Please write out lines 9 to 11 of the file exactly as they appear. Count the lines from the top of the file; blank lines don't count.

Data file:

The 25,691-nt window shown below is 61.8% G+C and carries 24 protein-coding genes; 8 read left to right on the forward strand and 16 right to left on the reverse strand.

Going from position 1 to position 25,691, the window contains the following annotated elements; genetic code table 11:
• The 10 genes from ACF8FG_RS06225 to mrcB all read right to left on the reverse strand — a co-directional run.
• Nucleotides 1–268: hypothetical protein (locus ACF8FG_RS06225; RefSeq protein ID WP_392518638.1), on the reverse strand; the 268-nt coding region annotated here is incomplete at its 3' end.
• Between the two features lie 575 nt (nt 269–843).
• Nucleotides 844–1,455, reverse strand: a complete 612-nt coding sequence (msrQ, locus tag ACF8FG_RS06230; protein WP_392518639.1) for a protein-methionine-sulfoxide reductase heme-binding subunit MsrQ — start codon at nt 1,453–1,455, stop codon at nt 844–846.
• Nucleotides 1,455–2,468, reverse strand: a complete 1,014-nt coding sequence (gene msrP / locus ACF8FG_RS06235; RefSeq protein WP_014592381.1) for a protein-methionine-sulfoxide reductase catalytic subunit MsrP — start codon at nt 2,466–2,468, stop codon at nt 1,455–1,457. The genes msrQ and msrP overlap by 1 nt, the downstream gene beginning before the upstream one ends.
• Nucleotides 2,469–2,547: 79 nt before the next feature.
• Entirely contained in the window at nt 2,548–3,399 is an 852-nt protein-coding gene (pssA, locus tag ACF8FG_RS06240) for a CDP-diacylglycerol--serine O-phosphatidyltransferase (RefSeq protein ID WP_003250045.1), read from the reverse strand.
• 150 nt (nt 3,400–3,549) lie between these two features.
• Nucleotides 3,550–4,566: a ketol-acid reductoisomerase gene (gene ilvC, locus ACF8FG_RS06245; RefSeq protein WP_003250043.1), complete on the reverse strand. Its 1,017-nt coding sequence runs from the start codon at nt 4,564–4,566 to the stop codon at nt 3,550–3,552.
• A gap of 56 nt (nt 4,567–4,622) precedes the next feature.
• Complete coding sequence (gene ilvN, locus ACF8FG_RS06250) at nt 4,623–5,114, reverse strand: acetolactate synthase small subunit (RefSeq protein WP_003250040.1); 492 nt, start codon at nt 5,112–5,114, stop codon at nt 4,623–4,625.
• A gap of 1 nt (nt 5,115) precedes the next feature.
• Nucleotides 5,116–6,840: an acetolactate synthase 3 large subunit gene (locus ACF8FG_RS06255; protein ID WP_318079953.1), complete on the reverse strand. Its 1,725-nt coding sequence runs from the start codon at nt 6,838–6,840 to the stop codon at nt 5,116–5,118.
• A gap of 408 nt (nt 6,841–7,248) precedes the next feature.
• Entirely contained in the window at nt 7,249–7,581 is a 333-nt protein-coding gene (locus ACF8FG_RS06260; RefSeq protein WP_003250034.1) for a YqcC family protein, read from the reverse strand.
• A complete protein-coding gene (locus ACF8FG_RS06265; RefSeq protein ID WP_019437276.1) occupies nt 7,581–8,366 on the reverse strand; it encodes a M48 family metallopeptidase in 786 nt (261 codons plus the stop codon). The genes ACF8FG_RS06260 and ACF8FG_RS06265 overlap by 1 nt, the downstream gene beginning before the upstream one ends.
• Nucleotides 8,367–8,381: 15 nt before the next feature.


• Entirely contained in the window at nt 2,548–3,399 is an 852-nt protein-coding gene (pssA, locus tag ACF8FG_RS06240) for a CDP-diacylglycerol--serine O-phosphatidyltransferase (RefSeq protein ID WP_003250045.1), read from the reverse strand.
• 150 nt (nt 3,400–3,549) lie between these two features.
• Nucleotides 3,550–4,566: a ketol-acid reductoisomerase gene (gene ilvC, locus ACF8FG_RS06245; RefSeq protein WP_003250043.1), complete on the reverse strand. Its 1,017-nt coding sequence runs from the start codon at nt 4,564–4,566 to the stop codon at nt 3,550–3,552.